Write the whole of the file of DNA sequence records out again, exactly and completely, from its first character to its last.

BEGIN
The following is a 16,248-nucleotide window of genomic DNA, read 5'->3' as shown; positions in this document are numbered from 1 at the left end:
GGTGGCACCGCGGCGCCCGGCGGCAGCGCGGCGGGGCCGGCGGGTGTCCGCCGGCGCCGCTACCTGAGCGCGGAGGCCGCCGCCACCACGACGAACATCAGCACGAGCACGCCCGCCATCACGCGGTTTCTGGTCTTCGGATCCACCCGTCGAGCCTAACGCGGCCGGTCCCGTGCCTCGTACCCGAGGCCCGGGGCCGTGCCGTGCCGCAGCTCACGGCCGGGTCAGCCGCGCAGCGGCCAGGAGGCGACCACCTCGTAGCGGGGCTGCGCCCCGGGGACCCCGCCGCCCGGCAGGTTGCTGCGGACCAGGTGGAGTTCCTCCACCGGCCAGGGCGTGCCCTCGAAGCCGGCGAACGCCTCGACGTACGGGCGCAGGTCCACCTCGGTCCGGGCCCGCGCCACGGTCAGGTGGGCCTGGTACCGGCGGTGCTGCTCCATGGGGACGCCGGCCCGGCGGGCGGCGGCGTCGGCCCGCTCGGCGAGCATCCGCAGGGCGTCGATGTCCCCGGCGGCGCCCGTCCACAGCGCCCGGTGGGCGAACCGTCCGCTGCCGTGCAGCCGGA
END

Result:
The following is a 16,248-nucleotide window of genomic DNA, read 5'->3' as shown; positions in this document are numbered from 1 at the left end:
GGTGGCACCGCGGCGCCCGGCGGCAGCGCGGCGGGGCCGGCGGGTGTCCGCCGGCGCCGCTACCTGAGCGCGGAGGCCGCCGCCACCACGACGAACATCAGCACGAGCACGCCCGCCATCACGCGGTTTCTGGTCTTCGGATCCACCCGTCGAGCCTAACGCGGCCGGTCCCGTGCCTCGTACCCGAGGCCCGGGGCCGTGCCGTGCCGCAGCTCACGGCCGGGTCAGCCGCGCAGCGGCCAGGAGGCGACCACCTCGTAGCGGGGCTGCGCCCCGGGGACCCCGCCGCCCGGCAGGTTGCTGCGGACCAGGTGGAGTTCCTCCACCGGCCAGGGCGTGCCCTCGAAGCCGGCGAACGCCTCGACGTACGGGCGCAGGTCCACCTCGGTCCGGGCCCGCGCCACGGTCAGGTGGGCCTGGTACCGGCGGTGCTGCTCCATGGGGACGCCGGCCCGGCGGGCGGCGGCGTCGGCCCGCTCGGCGAGCATCCGCAGGGCGTCGATGTCCCCGGCGGCGCCCGTCCACAGCGCCCGGTGGGCGAACCGTCCGCTGCCGTGCAGCCGGA